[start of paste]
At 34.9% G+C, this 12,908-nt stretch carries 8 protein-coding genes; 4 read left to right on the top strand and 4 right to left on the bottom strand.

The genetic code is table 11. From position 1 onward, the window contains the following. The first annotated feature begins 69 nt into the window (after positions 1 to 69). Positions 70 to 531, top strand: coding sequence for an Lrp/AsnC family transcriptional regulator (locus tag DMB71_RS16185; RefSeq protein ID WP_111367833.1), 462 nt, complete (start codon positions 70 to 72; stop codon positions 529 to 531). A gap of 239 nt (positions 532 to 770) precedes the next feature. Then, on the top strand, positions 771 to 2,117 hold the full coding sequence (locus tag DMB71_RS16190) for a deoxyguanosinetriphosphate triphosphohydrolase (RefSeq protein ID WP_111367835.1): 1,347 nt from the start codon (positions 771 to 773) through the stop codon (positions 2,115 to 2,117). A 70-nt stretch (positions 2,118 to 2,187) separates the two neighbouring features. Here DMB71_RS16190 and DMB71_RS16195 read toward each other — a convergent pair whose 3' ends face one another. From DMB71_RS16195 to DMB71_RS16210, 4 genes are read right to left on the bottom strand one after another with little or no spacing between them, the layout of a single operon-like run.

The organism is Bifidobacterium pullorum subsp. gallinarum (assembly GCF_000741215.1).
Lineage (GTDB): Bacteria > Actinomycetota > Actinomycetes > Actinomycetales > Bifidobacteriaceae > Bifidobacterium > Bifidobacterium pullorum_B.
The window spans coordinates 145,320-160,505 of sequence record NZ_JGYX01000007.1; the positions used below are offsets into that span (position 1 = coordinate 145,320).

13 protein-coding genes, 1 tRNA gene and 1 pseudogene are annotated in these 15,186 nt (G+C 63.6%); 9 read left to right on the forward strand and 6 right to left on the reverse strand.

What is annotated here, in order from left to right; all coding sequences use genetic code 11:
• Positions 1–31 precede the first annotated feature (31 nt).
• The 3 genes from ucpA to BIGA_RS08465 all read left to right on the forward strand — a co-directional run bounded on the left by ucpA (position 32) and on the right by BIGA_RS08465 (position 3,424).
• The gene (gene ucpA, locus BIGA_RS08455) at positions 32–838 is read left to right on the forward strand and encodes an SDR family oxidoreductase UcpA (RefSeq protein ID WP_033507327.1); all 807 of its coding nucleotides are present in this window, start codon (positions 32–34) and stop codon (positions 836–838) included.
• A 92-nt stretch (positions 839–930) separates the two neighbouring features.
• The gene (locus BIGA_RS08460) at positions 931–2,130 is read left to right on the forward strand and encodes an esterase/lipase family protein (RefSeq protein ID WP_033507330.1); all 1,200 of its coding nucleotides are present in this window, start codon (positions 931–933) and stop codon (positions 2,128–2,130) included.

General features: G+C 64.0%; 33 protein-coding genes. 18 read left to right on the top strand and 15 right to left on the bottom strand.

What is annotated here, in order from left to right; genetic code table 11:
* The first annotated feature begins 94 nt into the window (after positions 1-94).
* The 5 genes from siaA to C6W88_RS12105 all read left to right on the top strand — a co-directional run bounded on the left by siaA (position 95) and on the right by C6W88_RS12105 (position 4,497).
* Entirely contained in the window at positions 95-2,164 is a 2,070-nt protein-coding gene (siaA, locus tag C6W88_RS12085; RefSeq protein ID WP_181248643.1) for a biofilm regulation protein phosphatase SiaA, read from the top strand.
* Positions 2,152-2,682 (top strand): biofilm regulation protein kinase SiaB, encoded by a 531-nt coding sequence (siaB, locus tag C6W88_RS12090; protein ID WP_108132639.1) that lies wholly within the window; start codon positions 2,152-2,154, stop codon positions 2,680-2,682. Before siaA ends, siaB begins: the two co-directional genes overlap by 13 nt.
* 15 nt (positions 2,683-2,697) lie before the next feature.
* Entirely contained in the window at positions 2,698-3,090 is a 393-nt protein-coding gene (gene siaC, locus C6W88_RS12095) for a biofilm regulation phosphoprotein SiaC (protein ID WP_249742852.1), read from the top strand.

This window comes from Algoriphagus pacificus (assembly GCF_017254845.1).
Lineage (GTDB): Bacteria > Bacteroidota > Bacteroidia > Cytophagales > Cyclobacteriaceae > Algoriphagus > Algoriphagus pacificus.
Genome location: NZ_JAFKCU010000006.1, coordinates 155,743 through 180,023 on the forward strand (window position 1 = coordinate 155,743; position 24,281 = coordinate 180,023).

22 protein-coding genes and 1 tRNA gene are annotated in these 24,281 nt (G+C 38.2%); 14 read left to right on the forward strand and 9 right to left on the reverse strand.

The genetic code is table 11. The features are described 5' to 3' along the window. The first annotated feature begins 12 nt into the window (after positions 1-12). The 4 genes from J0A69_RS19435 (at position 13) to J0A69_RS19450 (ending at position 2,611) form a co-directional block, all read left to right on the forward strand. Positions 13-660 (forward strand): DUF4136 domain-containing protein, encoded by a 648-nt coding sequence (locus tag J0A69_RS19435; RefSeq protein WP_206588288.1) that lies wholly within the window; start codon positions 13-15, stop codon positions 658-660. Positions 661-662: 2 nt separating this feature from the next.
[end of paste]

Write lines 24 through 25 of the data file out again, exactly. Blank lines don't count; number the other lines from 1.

22 protein-coding genes and 1 tRNA gene are annotated in these 24,281 nt (G+C 38.2%); 14 read left to right on the forward strand and 9 right to left on the reverse strand.

The genetic code is table 11. The features are described 5' to 3' along the window. The first annotated feature begins 12 nt into the window (after positions 1-12). The 4 genes from J0A69_RS19435 (at position 13) to J0A69_RS19450 (ending at position 2,611) form a co-directional block, all read left to right on the forward strand. Positions 13-660 (forward strand): DUF4136 domain-containing protein, encoded by a 648-nt coding sequence (locus tag J0A69_RS19435; RefSeq protein WP_206588288.1) that lies wholly within the window; start codon positions 13-15, stop codon positions 658-660. Positions 661-662: 2 nt separating this feature from the next.